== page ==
We had an unexpectedly long and deep cold snap here in the Willamette Valley. The result was that the shed where we had stored our potato harvest, and which never got below freezing last winter, spent several days at below freezing temps, and we did not realize, having never accidentally frozen a raw potato before, what would happen. We now know we should have kept a heat source, even just lights, running in the shed, but it's too late for that.
So now we are faced with large quantities of potatoes that are no longer holding their moisture! Puddles of liquid are forming and potatoes are becoming mushy and wrinkled. I'm cooking them and freezing them as mashed potatoes and as soup base.
Has anyone experienced something like this? How long do we have before they rot? Any ideas for other ways to preserve them before they become completely inedible?
The winter squash were in there, too. They look OK at the moment. Have they been compromised as well? What symptoms should we look for? Should I bake them all sooner rather than later?
All this will be a moot point next year, we hope, as we will have the root storage area of the unheated but insulated porch built and easily monitored for temperature. This year, with the house still under construction and us in an apartment, it was harder to keep tabs on things.
"the qualities of these bacteria, like the heat of the sun, electricity, or the qualities of metals, are part of the storehouse of knowledge of all men. They are manifestations of the laws of nature, free to all men and reserved exclusively to none." SCOTUS, Funk Bros. Seed Co. v. Kale Inoculant Co.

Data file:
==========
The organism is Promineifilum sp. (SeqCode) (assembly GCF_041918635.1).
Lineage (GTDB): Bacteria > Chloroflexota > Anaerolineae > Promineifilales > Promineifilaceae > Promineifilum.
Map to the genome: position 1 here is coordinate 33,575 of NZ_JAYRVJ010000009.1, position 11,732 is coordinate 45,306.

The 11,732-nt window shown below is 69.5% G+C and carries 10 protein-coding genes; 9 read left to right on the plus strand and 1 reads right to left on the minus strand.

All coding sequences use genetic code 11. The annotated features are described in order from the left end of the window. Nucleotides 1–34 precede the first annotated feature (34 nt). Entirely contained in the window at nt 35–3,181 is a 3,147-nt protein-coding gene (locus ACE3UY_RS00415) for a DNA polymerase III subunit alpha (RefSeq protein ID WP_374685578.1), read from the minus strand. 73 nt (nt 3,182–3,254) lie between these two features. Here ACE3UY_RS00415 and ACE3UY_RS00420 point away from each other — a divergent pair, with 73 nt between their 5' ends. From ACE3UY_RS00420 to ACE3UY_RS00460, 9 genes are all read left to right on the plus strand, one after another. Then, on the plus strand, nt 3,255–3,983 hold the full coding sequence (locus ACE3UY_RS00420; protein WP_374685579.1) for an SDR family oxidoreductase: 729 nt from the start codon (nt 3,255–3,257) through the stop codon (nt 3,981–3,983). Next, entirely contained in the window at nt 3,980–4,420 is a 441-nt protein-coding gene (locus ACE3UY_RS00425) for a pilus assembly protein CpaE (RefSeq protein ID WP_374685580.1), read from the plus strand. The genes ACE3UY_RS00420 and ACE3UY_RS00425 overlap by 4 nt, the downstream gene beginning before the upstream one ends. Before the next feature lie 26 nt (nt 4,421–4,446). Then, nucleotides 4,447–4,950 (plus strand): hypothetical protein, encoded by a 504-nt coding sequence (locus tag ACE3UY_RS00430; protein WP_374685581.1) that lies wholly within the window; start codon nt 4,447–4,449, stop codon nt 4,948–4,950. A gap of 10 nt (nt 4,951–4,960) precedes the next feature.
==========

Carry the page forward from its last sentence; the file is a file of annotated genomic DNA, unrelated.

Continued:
I'm not so experienced in this area, but the winter squash might be compromised, too.
If you have the freezer space, I'm a big fan of freezing completely raw veggies. For the ones that aren't too mushy, I think if you simply scrubbed and cubed the potatoes and squash, skins on, you could freeze them that way, without cooking. The skins are yummy and full of nutrients, or, if they're too tough, I think you could still remove them after steaming or boiling even the frozen cubes.
Jocelyn Campbell wrote: Sunrise Corner - were you able to salvage much of the potatoes and squash that froze in your shed?
Thanks for asking!
We cooked what we could of the really mushy potatoes, and spread a lot of the marginally frozen but not too bad looking ones out to dry once the freeze was over. About 60% of the stored potatoes seem to be OK after thawing and drying off. We are inspecting weekly and eating anything that seems at risk of spoilage. We didn't lose more that 10-15% of the crop, between cooking and freezing and drying out the less damaged ones.
The squash has recently started to develop soft spots and mold, so I've been cooking that quicker than we would otherwise have. I don't know if they would have done that without having frozen; I doubt it.
Patricia of Sunrise Corner
Patricia of Sunrise Corner
"plant seeds and sing songs"
posted 10 years ago
If the situation is urgent to keep the potatoes from spoiling, you can wash, cut up with skins on, and make mashed potatoes and then dehydrate the mashed potatoes. You can use the powder in soups or to make potato pancakes. Or if you have a mandoline slicer, you can slice with skins on, blanche a few minutes, and dehydrate. This results in potato chips. If you have winter squash you can make squash chips or sweet potato chips the same way.
Be reasonable. You can't destroy everything. Where would you sit? How would you read a tiny ad?